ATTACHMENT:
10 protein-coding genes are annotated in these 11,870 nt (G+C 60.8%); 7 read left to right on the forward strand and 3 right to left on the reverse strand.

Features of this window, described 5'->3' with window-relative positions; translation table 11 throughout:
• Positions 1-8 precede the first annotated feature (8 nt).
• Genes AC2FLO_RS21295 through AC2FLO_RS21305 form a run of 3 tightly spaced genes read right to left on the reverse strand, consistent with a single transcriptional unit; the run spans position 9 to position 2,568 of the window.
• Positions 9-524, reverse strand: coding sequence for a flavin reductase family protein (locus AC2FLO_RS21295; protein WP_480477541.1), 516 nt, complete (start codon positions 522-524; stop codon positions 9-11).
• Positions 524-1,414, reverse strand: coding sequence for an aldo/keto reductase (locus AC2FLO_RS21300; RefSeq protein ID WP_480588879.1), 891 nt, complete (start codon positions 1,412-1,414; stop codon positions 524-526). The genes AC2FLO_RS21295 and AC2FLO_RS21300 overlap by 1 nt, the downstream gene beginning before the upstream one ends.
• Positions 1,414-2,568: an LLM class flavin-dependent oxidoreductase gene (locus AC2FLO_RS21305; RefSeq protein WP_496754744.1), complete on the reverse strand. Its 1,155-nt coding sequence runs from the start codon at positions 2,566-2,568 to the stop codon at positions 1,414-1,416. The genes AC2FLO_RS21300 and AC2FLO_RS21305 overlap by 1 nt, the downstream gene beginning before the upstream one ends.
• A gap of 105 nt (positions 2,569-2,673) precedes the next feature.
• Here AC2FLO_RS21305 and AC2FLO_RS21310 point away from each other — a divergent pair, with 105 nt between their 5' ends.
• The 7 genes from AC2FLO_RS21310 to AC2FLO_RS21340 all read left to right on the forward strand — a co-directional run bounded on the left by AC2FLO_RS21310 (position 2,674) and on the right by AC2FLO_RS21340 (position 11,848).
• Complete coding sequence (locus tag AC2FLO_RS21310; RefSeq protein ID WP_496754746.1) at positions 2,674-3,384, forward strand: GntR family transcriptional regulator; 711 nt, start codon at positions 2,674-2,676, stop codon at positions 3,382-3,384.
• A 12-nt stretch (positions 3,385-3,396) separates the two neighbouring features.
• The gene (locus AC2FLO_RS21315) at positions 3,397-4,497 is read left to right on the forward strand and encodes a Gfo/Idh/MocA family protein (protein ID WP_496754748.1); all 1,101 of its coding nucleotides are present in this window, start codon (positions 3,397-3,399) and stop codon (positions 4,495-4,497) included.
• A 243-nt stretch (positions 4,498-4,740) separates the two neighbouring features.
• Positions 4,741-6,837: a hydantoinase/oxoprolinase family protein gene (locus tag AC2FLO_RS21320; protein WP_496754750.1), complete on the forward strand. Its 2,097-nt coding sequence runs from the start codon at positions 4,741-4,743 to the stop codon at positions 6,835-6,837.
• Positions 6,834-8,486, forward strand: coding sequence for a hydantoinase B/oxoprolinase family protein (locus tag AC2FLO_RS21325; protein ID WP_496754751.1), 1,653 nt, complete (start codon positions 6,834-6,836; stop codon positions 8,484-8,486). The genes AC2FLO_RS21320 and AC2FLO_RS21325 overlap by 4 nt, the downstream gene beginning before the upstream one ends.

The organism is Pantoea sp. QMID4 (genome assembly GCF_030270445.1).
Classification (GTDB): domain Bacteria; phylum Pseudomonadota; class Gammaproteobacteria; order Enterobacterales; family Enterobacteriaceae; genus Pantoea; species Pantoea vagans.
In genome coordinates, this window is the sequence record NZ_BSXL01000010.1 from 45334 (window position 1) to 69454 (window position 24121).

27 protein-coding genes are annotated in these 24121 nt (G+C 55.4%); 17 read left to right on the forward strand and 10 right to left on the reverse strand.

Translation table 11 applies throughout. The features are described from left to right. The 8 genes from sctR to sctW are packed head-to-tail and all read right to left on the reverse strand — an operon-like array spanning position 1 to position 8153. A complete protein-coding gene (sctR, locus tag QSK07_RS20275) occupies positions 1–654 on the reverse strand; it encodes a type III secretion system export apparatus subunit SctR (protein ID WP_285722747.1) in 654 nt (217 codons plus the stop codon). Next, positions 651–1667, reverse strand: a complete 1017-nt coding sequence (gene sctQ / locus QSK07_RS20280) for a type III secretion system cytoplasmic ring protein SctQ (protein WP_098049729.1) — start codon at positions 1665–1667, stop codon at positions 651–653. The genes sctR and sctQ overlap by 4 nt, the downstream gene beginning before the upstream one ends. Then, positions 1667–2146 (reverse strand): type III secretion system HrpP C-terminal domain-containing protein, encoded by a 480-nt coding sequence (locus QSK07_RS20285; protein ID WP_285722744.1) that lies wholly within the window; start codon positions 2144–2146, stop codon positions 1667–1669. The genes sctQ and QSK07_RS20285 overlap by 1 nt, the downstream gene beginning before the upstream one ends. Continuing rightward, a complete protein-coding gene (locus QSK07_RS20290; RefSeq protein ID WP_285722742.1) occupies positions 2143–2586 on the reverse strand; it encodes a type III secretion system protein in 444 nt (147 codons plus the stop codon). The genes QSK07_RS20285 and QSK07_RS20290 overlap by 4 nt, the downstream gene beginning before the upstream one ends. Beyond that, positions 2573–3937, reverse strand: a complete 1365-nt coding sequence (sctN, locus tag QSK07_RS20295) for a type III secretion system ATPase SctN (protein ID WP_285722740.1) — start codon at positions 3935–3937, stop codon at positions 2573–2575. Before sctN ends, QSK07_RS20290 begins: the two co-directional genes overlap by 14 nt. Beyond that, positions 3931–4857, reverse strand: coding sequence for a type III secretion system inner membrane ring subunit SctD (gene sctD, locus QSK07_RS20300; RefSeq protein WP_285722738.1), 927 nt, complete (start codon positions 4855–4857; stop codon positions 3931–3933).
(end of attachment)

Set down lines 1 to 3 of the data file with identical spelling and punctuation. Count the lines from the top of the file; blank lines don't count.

10 protein-coding genes are annotated in these 11,870 nt (G+C 60.8%); 7 read left to right on the forward strand and 3 right to left on the reverse strand.

Features of this window, described 5'->3' with window-relative positions; translation table 11 throughout:
• Positions 1-8 precede the first annotated feature (8 nt).